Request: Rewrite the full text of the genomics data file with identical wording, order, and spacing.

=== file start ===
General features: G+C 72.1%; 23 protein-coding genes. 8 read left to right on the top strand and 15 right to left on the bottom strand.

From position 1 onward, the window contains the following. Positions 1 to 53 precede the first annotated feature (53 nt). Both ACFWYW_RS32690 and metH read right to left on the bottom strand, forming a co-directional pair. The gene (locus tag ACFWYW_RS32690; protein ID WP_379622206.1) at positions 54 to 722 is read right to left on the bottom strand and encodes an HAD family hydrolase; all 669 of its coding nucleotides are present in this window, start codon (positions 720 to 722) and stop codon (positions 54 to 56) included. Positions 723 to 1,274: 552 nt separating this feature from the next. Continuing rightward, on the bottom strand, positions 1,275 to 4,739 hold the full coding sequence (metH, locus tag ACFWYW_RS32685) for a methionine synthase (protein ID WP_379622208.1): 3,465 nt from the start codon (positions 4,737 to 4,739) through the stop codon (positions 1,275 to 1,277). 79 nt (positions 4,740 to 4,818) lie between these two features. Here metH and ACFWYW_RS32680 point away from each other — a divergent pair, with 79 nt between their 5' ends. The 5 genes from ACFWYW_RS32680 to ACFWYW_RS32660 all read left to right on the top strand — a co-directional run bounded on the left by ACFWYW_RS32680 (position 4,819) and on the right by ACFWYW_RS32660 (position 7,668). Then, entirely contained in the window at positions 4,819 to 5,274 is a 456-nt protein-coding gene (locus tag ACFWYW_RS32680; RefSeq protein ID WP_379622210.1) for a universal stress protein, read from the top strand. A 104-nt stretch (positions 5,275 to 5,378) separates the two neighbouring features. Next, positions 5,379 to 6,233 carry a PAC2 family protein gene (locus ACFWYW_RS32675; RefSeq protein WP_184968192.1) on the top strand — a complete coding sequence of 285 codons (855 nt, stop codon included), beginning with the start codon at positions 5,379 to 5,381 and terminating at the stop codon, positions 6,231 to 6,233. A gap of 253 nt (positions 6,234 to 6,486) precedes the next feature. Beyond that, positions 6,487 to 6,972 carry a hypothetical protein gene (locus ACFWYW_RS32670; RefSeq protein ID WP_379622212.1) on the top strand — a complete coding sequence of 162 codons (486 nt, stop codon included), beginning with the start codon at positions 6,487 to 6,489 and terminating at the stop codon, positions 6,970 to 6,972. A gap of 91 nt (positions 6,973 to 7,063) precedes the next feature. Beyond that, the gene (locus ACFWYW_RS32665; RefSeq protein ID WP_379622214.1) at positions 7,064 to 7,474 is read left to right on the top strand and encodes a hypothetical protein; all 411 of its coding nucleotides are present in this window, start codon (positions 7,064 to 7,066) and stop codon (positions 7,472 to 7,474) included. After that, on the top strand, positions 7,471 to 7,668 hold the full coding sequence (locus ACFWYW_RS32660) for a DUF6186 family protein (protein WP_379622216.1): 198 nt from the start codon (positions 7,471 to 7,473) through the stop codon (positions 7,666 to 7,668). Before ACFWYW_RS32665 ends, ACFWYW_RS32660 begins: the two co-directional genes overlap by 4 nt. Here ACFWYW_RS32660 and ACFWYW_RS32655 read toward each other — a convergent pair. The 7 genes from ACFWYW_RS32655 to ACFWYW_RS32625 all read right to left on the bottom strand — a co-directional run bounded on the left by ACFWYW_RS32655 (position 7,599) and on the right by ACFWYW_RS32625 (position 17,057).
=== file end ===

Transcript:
General features: G+C 72.1%; 23 protein-coding genes. 8 read left to right on the top strand and 15 right to left on the bottom strand.

From position 1 onward, the window contains the following. Positions 1 to 53 precede the first annotated feature (53 nt). Both ACFWYW_RS32690 and metH read right to left on the bottom strand, forming a co-directional pair. The gene (locus tag ACFWYW_RS32690; protein ID WP_379622206.1) at positions 54 to 722 is read right to left on the bottom strand and encodes an HAD family hydrolase; all 669 of its coding nucleotides are present in this window, start codon (positions 720 to 722) and stop codon (positions 54 to 56) included. Positions 723 to 1,274: 552 nt separating this feature from the next. Continuing rightward, on the bottom strand, positions 1,275 to 4,739 hold the full coding sequence (metH, locus tag ACFWYW_RS32685) for a methionine synthase (protein ID WP_379622208.1): 3,465 nt from the start codon (positions 4,737 to 4,739) through the stop codon (positions 1,275 to 1,277). 79 nt (positions 4,740 to 4,818) lie between these two features. Here metH and ACFWYW_RS32680 point away from each other — a divergent pair, with 79 nt between their 5' ends. The 5 genes from ACFWYW_RS32680 to ACFWYW_RS32660 all read left to right on the top strand — a co-directional run bounded on the left by ACFWYW_RS32680 (position 4,819) and on the right by ACFWYW_RS32660 (position 7,668). Then, entirely contained in the window at positions 4,819 to 5,274 is a 456-nt protein-coding gene (locus tag ACFWYW_RS32680; RefSeq protein ID WP_379622210.1) for a universal stress protein, read from the top strand. A 104-nt stretch (positions 5,275 to 5,378) separates the two neighbouring features. Next, positions 5,379 to 6,233 carry a PAC2 family protein gene (locus ACFWYW_RS32675; RefSeq protein WP_184968192.1) on the top strand — a complete coding sequence of 285 codons (855 nt, stop codon included), beginning with the start codon at positions 5,379 to 5,381 and terminating at the stop codon, positions 6,231 to 6,233. A gap of 253 nt (positions 6,234 to 6,486) precedes the next feature. Beyond that, positions 6,487 to 6,972 carry a hypothetical protein gene (locus ACFWYW_RS32670; RefSeq protein ID WP_379622212.1) on the top strand — a complete coding sequence of 162 codons (486 nt, stop codon included), beginning with the start codon at positions 6,487 to 6,489 and terminating at the stop codon, positions 6,970 to 6,972. A gap of 91 nt (positions 6,973 to 7,063) precedes the next feature. Beyond that, the gene (locus ACFWYW_RS32665; RefSeq protein ID WP_379622214.1) at positions 7,064 to 7,474 is read left to right on the top strand and encodes a hypothetical protein; all 411 of its coding nucleotides are present in this window, start codon (positions 7,064 to 7,066) and stop codon (positions 7,472 to 7,474) included. After that, on the top strand, positions 7,471 to 7,668 hold the full coding sequence (locus ACFWYW_RS32660) for a DUF6186 family protein (protein WP_379622216.1): 198 nt from the start codon (positions 7,471 to 7,473) through the stop codon (positions 7,666 to 7,668). Before ACFWYW_RS32665 ends, ACFWYW_RS32660 begins: the two co-directional genes overlap by 4 nt. Here ACFWYW_RS32660 and ACFWYW_RS32655 read toward each other — a convergent pair. The 7 genes from ACFWYW_RS32655 to ACFWYW_RS32625 all read right to left on the bottom strand — a co-directional run bounded on the left by ACFWYW_RS32655 (position 7,599) and on the right by ACFWYW_RS32625 (position 17,057).